Thursday, November 02, 2017

To "plough and to sow, to reap and to mow..."

As indicated at the end of yesterday's post, a little about the life styles of English farm workers - "agricultural labourers" of the past. Many of my own ancestors were part of this group, in Yorkshire and in the south-east and south-west of England. Information following comes from writings of someone who must be a distant relative of mine, in Yorkshire, her website is HERE. (Illustrations added by me).

Until the middle of the nineteenth century, farm service was a common, perhaps the most common, way of dealing with rural youngsters when they reached working age and became too big and too hungry to fit into the crowded cottage of the agricultural worker. Children of farmers often went into service, so it was not only an institution catering for the labouring poor. The youngsters benefited from being housed and fed by the farmer whilst learning the skills needed to carry them through their working lives. They gained freedom from parental control and were able to broaden their horizons and mix with other workers within the system; they also received an annual wage from which the thrifty would save towards the future and marriage and which the not-so-thrifty would spend on beer and tobacco. They might, in their time as servants, work on several farms, usually within a radius of 10 or 15 miles of home.

Farm servants were different from other agricultural workers in that they were hired for a year at a time. These workers found employment through the annual hiring fairs, which were held in the market towns of East Yorkshire during Martinmas week at the end of November. Hiring fairs were held in places like Beverley, Bridlington, Driffield, Hedon, Hornsea, Howden, Hull, Malton, Patrington, Pocklington, and York. Here the agricultural servants – male as well as female – would gather in order to bargain with prospective employers and, hopefully, secure a position for the coming year. If a bargain was struck, the farmer would seal the transaction by giving the hired lad or man fest, or fastening, money – a small sum – in recognition of the hiring. In the late nineteenth century the amount was usually 5s[hillings] for a wagoner and 2s[hillings]& 6d[pence] for other workers. Once the fest had changed hands, a legal contract had been entered into.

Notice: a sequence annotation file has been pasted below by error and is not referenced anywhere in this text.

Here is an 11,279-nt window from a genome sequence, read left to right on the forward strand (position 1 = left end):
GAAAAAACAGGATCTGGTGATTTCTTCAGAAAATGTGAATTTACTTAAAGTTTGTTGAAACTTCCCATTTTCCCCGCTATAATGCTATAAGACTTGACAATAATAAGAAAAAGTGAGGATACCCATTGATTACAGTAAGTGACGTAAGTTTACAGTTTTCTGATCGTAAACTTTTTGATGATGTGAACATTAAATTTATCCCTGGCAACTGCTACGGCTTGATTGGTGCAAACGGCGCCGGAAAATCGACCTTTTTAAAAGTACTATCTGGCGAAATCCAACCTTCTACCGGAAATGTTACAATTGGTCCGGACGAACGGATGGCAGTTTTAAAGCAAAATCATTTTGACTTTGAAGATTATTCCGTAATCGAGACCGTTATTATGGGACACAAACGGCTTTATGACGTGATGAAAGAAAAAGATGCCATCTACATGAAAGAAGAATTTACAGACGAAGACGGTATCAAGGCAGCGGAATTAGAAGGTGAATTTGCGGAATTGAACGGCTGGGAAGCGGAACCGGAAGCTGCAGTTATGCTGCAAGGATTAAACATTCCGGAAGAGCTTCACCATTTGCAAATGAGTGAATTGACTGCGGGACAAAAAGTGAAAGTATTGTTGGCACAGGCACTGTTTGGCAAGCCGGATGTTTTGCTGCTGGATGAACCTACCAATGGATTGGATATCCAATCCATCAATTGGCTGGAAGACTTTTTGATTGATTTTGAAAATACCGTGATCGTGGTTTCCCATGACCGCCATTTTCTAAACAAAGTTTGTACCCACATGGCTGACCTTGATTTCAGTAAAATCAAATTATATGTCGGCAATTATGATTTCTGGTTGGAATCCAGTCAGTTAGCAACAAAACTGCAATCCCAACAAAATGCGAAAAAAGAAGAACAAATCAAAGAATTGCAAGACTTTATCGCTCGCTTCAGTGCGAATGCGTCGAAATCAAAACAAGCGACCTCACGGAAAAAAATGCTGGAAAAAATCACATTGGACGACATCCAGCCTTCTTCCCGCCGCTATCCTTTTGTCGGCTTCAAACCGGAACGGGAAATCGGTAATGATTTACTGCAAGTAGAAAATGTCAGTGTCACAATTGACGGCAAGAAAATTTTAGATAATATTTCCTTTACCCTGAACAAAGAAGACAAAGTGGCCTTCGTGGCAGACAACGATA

Local newspapers reported on these colourful and sometimes rowdy gatherings.

The Driffield Times, 15 November 1873:
Early in the morning the great stream of humanity rolled into the town, conveyed thither in every conceivable appliance that could be obtained for the occasion; but conspicuous among the rest were the heavy wagons with their living freight, which were deposited amid the greetings of those who had chanced to outstrip them in the drive to town. Other vehicles, from heavy wagons to the humble donkey and cart were to be seen threading their way through the streets to their several destinations. The railway Company, too, brought hundreds into the town by special and regular trains, which were literally packed. At nine o’clock the bustle was commenced in earnest, for by that time most of the servants had congregated …
One former Farm Servant described the fair -
"We lined ourselves up on one side of t’road and farmers on t’other. They looked you over, talked to one another, and asked each other if they knew you and what you were like. They’d discuss you among themselves. Then they’d come across and say, “Noo, lad, dos’t thoo want takin’ on?”"

This tradition continued right through into the 19th century. The hirelings lived with the farmer or farm foreman, whose wife looked after them and on whose cooking skills, care and consideration their well-being depended. Living conditions were basic and on the rough and ready side; sleeping in crowded attic rooms, sweltering in summer and waking to frozen-stiff clothes in winter, they had no bath or washing facilities except a cold tap in the yard outside the kitchen door
An old rhyme about Martinmas:

"Come all ye dames arise
and let the maids lie still
They've risen all the year
It was against their will"

“Martinmas" [Note from Twilight: pronounced in East Yorkshire as "Mart'mas"] on the twenty-first of November, was when the farm servants would go to the Hiring Fairs in places like York and get hired by a new farmer if they didn’t want to remain with the farmer they were with. If they were "stopping on" they had to stay at home and do a days work. I remember hearing the workers talk about Martinmas.
"Is 'ta stopping on Jack?"
"Nay. I've packed me box. I'm off to the hiring's tomorrow. Bert."
"If you get taken on Jack, don't spend your fest all at once. Tha could get drunk for a shilling!"

The fest refers to when a man was taken on by a farmer, he was given a shilling to seal the bargain. The fest was probably a corruption of feast -a chance to go and treat yourself.”

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